Results from the public perception survey on service delivery suggest that governments in the Western Balkans are striving towards digitalisation and citizen-oriented services. This year’s surveys show that all of the countries in the region are either making progress or remain at the level of the first PAR Monitor 2017/2018.
Public perception points to a more citizen-oriented service delivery
Compared to the results of the previous PAR Monitor, Serbia and Albania record the most noticeable changes with regards to citizens’ perceived simplicity of dealing with public administration (Graph 1). In other words, there were respectively 23 and 18 percentage point increases in these two countries, followed by Montenegro at 14 percentage points.
Survey also show that roughly two thirds of citizens in the region feel that governments are moving towards digitalisation (69%). Apart from Bosnia and Herzegovina, where slightly below 50% of citizens perceive this trend, in all the other countries of the region, between 66 and 81% of citizens surveyed feel this way. At the regional level, citizens noted positive improvement in the time needed to obtain administrative services. This was especially so in Serbia, Albania, and Montenegro, where more than 60% citizens confirmed it has decreased.
It is also worth noting that 58% of citizens in the region claim to recognise governments’ efforts to simplify administrative procedures – more than in the previous PAR Monitor. As before, public administration in Kosovo takes first place according to perceptions, followed by Serbia.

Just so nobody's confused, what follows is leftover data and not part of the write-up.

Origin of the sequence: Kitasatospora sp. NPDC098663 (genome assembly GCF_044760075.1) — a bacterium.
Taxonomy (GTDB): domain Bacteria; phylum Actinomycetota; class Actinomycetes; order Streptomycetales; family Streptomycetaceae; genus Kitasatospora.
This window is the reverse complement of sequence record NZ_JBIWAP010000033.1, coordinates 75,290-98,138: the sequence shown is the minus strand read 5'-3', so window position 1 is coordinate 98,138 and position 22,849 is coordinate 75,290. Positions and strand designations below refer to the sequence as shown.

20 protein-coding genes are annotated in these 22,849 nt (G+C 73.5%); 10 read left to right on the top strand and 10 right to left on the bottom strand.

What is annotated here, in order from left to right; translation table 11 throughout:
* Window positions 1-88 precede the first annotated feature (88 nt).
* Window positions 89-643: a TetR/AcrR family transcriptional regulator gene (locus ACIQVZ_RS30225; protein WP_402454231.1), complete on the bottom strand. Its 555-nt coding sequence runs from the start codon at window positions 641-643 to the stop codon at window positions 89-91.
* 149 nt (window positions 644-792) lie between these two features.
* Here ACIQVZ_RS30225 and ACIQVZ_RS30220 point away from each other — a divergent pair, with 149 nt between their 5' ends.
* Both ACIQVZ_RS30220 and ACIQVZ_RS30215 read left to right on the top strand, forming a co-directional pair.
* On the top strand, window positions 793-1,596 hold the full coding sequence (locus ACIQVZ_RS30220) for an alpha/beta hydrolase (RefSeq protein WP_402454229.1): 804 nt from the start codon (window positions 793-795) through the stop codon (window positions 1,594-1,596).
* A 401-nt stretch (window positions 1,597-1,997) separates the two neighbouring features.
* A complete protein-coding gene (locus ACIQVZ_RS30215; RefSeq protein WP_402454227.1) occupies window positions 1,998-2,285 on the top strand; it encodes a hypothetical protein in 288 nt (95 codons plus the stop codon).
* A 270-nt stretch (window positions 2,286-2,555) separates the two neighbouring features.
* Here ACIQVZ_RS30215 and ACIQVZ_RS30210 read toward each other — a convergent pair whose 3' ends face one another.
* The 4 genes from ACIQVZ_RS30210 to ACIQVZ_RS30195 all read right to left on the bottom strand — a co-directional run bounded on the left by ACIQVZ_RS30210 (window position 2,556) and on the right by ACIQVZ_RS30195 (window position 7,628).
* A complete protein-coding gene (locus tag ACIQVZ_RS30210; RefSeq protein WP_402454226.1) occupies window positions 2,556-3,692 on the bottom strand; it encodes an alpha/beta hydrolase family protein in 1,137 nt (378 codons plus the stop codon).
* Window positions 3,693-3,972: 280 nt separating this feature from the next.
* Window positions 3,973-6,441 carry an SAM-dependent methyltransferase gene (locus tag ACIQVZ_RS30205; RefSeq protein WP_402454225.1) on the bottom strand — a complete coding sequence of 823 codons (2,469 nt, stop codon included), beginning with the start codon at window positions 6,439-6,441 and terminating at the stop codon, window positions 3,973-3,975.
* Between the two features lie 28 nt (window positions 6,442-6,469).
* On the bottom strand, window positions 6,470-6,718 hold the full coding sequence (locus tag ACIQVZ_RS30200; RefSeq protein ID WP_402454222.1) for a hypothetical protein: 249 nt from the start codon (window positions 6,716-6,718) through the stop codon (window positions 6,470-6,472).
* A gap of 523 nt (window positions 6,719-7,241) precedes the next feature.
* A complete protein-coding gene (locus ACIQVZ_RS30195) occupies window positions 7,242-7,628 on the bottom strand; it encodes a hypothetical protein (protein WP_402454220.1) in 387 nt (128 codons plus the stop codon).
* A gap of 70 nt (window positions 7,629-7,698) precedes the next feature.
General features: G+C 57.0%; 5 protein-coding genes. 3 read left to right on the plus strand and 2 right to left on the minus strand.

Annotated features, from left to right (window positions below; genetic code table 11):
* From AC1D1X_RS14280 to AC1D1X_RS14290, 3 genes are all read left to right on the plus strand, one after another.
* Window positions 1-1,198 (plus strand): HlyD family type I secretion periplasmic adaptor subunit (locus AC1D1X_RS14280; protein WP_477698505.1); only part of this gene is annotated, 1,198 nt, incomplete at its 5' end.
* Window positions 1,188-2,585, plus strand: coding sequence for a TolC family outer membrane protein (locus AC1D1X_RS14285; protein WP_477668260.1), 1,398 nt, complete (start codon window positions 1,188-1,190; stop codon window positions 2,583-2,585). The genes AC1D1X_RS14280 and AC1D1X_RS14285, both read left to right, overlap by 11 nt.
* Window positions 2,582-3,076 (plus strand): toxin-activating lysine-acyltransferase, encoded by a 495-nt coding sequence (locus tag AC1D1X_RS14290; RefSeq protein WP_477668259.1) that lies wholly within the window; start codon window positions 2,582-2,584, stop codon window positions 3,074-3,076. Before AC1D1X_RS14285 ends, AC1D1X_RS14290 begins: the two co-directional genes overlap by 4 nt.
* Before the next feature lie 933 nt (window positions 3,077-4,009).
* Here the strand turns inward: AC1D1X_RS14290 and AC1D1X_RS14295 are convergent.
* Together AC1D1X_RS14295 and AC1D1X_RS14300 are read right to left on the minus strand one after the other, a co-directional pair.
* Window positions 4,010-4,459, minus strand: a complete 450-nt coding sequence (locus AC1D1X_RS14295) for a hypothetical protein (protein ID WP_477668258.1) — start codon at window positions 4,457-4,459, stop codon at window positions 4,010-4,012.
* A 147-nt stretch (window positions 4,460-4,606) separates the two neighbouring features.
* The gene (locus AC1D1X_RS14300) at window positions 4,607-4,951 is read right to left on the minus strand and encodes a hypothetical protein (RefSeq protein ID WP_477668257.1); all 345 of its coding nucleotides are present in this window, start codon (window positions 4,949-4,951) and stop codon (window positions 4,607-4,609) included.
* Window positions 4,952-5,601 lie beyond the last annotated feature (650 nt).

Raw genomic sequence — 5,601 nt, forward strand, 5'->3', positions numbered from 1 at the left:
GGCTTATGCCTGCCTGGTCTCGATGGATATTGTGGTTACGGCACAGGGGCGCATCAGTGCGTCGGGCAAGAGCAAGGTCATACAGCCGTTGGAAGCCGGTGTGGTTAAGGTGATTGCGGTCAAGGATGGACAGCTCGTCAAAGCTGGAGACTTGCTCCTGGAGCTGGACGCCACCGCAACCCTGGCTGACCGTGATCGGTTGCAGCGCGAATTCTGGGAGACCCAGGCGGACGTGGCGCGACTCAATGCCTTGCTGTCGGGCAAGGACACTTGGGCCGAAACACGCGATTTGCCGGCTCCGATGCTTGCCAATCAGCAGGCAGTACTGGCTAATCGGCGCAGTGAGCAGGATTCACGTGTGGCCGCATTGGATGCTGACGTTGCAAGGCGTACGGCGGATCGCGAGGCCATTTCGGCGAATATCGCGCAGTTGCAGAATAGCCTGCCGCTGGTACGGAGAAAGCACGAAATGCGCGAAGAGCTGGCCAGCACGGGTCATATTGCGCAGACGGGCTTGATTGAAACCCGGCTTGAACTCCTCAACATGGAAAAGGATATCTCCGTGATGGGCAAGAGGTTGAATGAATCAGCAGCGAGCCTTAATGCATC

The availability of e-services: more awareness, same levels of usage
The public is increasingly aware of e-services across the Western Balkan countries. Unlike the previous PAR Monitor, no country records below 50% of awareness, with as high as 74% of citizens in Albania (Graph 2). On the flip side, we find that a lot of citizens still do not use these services – a third of citizens in the region stated they had never used them. Additionally, with less than a third of citizens using them either rarely or just sometimes, many used them only occasionally. Notably, only 10% of citizens have used e-services often.
At the same time, surveys show that most citizens in every country (between 70 and 80%) report that e-services are easy to use. This resembles the results of PAR Monitor 2017/2018, in which approximately 80% of citizens surveyed in all countries included reported the ease of use of these services.
Bearing in mind the high awareness figures, a lack of information on e-services is unlikely to account for the low-level usage. More than two thirds of citizens who used e-services, more or less frequently, had little or no difficulties finalising services they requested. Nonetheless, in terms of public perceptions, there has been tangible improvement in citizen-oriented service delivery in Albania, Bosnia and Herzegovina, Montenegro, and Serbia. On the other hand, the situation in Kosovo and North Macedonia has mostly remained unchanged.
 As for the 2017/2018 PAR Monitor, public perception of the awareness of and usefulness of feedback mechanisms, and their availability to citizens, is measured with public perception surveys that were implemented in each of the Western Balkan countries in the same manner. Surveys were implemented in the period from 5 to 30 May 2020.